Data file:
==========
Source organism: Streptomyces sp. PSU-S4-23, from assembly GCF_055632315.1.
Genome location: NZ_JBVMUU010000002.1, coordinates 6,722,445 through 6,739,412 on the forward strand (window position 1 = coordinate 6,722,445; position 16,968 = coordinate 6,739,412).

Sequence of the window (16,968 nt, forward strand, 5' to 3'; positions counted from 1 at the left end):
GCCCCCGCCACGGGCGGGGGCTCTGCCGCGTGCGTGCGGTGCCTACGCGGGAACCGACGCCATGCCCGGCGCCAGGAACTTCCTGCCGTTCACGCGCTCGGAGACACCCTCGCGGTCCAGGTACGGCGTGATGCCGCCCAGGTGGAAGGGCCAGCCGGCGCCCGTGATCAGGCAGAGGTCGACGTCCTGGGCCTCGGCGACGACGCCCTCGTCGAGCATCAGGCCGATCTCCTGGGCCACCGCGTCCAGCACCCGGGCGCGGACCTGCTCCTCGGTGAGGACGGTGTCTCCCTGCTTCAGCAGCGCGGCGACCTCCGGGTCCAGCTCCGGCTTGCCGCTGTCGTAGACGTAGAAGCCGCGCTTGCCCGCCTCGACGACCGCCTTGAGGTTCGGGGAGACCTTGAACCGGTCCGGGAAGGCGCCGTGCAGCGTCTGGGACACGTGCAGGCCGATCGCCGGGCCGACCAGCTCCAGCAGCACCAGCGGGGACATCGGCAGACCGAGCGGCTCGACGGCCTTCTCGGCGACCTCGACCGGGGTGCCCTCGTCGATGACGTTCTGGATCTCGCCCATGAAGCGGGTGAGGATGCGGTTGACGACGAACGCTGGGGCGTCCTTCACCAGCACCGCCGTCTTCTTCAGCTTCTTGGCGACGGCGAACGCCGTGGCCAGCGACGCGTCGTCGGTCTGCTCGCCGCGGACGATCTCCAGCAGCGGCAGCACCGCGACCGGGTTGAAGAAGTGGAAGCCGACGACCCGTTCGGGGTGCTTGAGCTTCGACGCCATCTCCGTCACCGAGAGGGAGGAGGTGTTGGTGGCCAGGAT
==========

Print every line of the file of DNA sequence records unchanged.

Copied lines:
Source organism: Streptomyces sp. PSU-S4-23, from assembly GCF_055632315.1.
Genome location: NZ_JBVMUU010000002.1, coordinates 6,722,445 through 6,739,412 on the forward strand (window position 1 = coordinate 6,722,445; position 16,968 = coordinate 6,739,412).

Sequence of the window (16,968 nt, forward strand, 5' to 3'; positions counted from 1 at the left end):
GCCCCCGCCACGGGCGGGGGCTCTGCCGCGTGCGTGCGGTGCCTACGCGGGAACCGACGCCATGCCCGGCGCCAGGAACTTCCTGCCGTTCACGCGCTCGGAGACACCCTCGCGGTCCAGGTACGGCGTGATGCCGCCCAGGTGGAAGGGCCAGCCGGCGCCCGTGATCAGGCAGAGGTCGACGTCCTGGGCCTCGGCGACGACGCCCTCGTCGAGCATCAGGCCGATCTCCTGGGCCACCGCGTCCAGCACCCGGGCGCGGACCTGCTCCTCGGTGAGGACGGTGTCTCCCTGCTTCAGCAGCGCGGCGACCTCCGGGTCCAGCTCCGGCTTGCCGCTGTCGTAGACGTAGAAGCCGCGCTTGCCCGCCTCGACGACCGCCTTGAGGTTCGGGGAGACCTTGAACCGGTCCGGGAAGGCGCCGTGCAGCGTCTGGGACACGTGCAGGCCGATCGCCGGGCCGACCAGCTCCAGCAGCACCAGCGGGGACATCGGCAGACCGAGCGGCTCGACGGCCTTCTCGGCGACCTCGACCGGGGTGCCCTCGTCGATGACGTTCTGGATCTCGCCCATGAAGCGGGTGAGGATGCGGTTGACGACGAACGCTGGGGCGTCCTTCACCAGCACCGCCGTCTTCTTCAGCTTCTTGGCGACGGCGAACGCCGTGGCCAGCGACGCGTCGTCGGTCTGCTCGCCGCGGACGATCTCCAGCAGCGGCAGCACCGCGACCGGGTTGAAGAAGTGGAAGCCGACGACCCGTTCGGGGTGCTTGAGCTTCGACGCCATCTCCGTCACCGAGAGGGAGGAGGTGTTGGTGGCCAGGAT